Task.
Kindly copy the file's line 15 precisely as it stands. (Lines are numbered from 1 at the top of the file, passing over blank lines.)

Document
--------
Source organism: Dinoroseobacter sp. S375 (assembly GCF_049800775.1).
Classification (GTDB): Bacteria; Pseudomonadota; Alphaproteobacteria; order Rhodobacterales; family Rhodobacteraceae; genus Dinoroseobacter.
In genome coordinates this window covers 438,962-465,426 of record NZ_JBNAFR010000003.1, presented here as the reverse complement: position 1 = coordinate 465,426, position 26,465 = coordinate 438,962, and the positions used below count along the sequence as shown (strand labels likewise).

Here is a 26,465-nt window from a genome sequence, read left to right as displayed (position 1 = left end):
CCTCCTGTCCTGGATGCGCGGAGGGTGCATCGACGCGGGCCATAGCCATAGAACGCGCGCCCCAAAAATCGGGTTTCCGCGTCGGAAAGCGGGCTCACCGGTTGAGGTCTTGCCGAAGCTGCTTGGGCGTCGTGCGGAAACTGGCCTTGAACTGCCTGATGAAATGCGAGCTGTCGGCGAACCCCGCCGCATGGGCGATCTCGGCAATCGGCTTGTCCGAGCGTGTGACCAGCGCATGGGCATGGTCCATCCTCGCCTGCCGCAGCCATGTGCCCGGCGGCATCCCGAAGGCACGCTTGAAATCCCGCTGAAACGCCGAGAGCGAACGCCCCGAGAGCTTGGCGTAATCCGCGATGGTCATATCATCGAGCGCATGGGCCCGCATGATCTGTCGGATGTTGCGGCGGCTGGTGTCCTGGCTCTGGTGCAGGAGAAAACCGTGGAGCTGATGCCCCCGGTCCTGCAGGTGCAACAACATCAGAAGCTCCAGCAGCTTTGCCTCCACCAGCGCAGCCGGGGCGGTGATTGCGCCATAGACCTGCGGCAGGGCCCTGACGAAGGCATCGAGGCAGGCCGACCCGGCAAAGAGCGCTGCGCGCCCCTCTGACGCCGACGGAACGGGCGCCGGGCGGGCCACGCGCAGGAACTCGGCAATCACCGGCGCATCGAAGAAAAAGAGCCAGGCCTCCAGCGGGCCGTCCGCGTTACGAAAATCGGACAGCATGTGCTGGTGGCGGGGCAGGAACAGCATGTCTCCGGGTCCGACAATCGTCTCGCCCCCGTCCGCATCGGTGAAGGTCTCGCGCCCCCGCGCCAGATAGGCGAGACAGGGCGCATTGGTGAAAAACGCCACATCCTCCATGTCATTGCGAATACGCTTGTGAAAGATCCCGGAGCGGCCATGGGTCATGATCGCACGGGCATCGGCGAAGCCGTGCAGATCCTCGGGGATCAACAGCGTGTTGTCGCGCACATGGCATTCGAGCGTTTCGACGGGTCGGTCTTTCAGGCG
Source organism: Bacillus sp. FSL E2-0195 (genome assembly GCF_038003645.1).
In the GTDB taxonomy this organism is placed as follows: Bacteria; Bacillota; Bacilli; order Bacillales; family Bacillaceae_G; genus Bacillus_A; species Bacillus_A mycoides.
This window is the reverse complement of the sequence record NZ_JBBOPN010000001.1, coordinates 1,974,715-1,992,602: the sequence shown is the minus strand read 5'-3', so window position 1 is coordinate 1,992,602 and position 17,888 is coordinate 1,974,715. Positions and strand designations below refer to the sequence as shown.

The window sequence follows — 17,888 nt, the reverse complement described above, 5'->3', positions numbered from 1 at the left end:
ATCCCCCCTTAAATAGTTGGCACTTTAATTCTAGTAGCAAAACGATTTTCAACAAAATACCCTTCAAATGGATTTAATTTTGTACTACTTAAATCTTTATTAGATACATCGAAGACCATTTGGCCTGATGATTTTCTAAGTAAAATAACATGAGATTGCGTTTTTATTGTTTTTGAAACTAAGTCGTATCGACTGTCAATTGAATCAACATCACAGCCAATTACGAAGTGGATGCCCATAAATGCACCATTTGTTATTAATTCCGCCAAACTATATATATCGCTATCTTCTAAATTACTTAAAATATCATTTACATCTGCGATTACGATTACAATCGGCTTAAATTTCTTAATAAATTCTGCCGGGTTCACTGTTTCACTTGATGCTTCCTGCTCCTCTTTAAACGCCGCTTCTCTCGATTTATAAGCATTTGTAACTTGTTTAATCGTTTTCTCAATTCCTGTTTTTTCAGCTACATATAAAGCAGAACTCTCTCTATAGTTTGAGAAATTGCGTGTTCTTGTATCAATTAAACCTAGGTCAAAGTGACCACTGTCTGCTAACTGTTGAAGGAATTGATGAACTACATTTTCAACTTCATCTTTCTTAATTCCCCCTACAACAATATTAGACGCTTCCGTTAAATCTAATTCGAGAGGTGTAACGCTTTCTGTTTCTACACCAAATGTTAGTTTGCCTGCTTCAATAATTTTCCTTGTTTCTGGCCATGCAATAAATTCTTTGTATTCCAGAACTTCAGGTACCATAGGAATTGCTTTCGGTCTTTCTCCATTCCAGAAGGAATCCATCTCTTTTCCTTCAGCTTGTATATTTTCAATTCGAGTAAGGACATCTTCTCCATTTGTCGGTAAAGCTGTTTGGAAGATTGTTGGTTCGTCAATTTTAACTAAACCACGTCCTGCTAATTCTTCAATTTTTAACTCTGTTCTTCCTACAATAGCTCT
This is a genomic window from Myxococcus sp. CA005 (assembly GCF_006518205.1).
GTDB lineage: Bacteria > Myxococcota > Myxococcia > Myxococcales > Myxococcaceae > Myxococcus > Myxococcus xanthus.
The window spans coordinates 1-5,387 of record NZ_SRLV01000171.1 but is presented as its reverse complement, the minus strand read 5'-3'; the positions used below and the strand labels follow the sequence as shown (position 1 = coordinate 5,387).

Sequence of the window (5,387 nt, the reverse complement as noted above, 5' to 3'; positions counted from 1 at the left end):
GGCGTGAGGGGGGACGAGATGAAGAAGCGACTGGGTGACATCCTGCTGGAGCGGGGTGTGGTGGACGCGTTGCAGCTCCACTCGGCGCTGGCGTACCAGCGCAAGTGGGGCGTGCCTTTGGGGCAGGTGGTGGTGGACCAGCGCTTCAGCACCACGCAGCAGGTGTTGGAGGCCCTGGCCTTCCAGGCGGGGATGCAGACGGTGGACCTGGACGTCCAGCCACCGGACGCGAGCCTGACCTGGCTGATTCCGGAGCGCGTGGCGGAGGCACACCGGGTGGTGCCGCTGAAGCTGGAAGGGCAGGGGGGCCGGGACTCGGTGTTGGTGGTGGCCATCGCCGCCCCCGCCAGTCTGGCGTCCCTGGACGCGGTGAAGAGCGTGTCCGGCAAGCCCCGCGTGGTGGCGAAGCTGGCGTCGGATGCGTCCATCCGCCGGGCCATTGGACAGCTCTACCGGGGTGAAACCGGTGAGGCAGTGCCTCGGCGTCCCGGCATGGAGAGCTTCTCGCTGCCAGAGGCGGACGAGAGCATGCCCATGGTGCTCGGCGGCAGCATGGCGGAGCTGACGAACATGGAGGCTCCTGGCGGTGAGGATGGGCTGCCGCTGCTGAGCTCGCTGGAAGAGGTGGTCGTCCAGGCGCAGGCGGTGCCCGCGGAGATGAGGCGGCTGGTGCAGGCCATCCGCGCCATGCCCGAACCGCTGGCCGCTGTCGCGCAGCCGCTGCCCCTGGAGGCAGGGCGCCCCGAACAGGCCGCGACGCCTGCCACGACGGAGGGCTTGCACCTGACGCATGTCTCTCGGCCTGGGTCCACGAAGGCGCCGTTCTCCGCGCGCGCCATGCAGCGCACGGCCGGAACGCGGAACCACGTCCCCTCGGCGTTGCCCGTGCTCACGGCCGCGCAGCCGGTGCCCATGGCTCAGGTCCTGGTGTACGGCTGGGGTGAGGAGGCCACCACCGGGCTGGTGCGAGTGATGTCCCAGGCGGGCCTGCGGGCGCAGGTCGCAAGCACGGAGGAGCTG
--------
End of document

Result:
GGCGTGAGGGGGGACGAGATGAAGAAGCGACTGGGTGACATCCTGCTGGAGCGGGGTGTGGTGGACGCGTTGCAGCTCCACTCGGCGCTGGCGTACCAGCGCAAGTGGGGCGTGCCTTTGGGGCAGGTGGTGGTGGACCAGCGCTTCAGCACCACGCAGCAGGTGTTGGAGGCCCTGGCCTTCCAGGCGGGGATGCAGACGGTGGACCTGGACGTCCAGCCACCGGACGCGAGCCTGACCTGGCTGATTCCGGAGCGCGTGGCGGAGGCACACCGGGTGGTGCCGCTGAAGCTGGAAGGGCAGGGGGGCCGGGACTCGGTGTTGGTGGTGGCCATCGCCGCCCCCGCCAGTCTGGCGTCCCTGGACGCGGTGAAGAGCGTGTCCGGCAAGCCCCGCGTGGTGGCGAAGCTGGCGTCGGATGCGTCCATCCGCCGGGCCATTGGACAGCTCTACCGGGGTGAAACCGGTGAGGCAGTGCCTCGGCGTCCCGGCATGGAGAGCTTCTCGCTGCCAGAGGCGGACGAGAGCATGCCCATGGTGCTCGGCGGCAGCATGGCGGAGCTGACGAACATGGAGGCTCCTGGCGGTGAGGATGGGCTGCCGCTGCTGAGCTCGCTGGAAGAGGTGGTCGTCCAGGCGCAGGCGGTGCCCGCGGAGATGAGGCGGCTGGTGCAGGCCATCCGCGCCATGCCCGAACCGCTGGCCGCTGTCGCGCAGCCGCTGCCCCTGGAGGCAGGGCGCCCCGAACAGGCCGCGACGCCTGCCACGACGGAGGGCTTGCACCTGACGCATGTCTCTCGGCCTGGGTCCACGAAGGCGCCGTTCTCCGCGCGCGCCATGCAGCGCACGGCCGGAACGCGGAACCACGTCCCCTCGGCGTTGCCCGTGCTCACGGCCGCGCAGCCGGTGCCCATGGCTCAGGTCCTGGTGTACGGCTGGGGTGAGGAGGCCACCACCGGGCTGGTGCGAGTGATGTCCCAGGCGGGCCTGCGGGCGCAGGTCGCAAGCACGGAGGAGCTG